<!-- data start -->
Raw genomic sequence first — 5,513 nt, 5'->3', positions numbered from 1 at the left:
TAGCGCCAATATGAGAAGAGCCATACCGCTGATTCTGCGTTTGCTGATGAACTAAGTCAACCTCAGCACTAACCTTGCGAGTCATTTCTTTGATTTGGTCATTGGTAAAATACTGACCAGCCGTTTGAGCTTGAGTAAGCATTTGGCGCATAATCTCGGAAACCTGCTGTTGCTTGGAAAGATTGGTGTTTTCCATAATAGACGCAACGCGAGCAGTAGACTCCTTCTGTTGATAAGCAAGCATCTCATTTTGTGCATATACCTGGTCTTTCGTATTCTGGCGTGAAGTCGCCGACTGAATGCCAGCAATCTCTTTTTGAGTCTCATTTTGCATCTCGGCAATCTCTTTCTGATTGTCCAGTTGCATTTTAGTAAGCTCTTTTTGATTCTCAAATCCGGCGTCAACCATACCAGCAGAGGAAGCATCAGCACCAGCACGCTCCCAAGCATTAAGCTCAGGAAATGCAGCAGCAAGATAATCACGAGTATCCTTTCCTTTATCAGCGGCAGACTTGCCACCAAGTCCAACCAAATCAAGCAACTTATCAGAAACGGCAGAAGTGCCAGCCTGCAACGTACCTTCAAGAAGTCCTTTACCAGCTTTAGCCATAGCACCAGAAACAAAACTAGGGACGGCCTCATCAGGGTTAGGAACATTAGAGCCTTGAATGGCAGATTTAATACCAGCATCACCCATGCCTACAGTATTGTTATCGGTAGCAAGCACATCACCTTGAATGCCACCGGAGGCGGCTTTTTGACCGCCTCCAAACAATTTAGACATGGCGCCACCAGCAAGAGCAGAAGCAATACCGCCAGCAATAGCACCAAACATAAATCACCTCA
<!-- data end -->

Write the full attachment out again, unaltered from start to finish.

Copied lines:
Raw genomic sequence first — 5,513 nt, 5'->3', positions numbered from 1 at the left:
TAGCGCCAATATGAGAAGAGCCATACCGCTGATTCTGCGTTTGCTGATGAACTAAGTCAACCTCAGCACTAACCTTGCGAGTCATTTCTTTGATTTGGTCATTGGTAAAATACTGACCAGCCGTTTGAGCTTGAGTAAGCATTTGGCGCATAATCTCGGAAACCTGCTGTTGCTTGGAAAGATTGGTGTTTTCCATAATAGACGCAACGCGAGCAGTAGACTCCTTCTGTTGATAAGCAAGCATCTCATTTTGTGCATATACCTGGTCTTTCGTATTCTGGCGTGAAGTCGCCGACTGAATGCCAGCAATCTCTTTTTGAGTCTCATTTTGCATCTCGGCAATCTCTTTCTGATTGTCCAGTTGCATTTTAGTAAGCTCTTTTTGATTCTCAAATCCGGCGTCAACCATACCAGCAGAGGAAGCATCAGCACCAGCACGCTCCCAAGCATTAAGCTCAGGAAATGCAGCAGCAAGATAATCACGAGTATCCTTTCCTTTATCAGCGGCAGACTTGCCACCAAGTCCAACCAAATCAAGCAACTTATCAGAAACGGCAGAAGTGCCAGCCTGCAACGTACCTTCAAGAAGTCCTTTACCAGCTTTAGCCATAGCACCAGAAACAAAACTAGGGACGGCCTCATCAGGGTTAGGAACATTAGAGCCTTGAATGGCAGATTTAATACCAGCATCACCCATGCCTACAGTATTGTTATCGGTAGCAAGCACATCACCTTGAATGCCACCGGAGGCGGCTTTTTGACCGCCTCCAAACAATTTAGACATGGCGCCACCAGCAAGAGCAGAAGCAATACCGCCAGCAATAGCACCAAACATAAATCACCTCA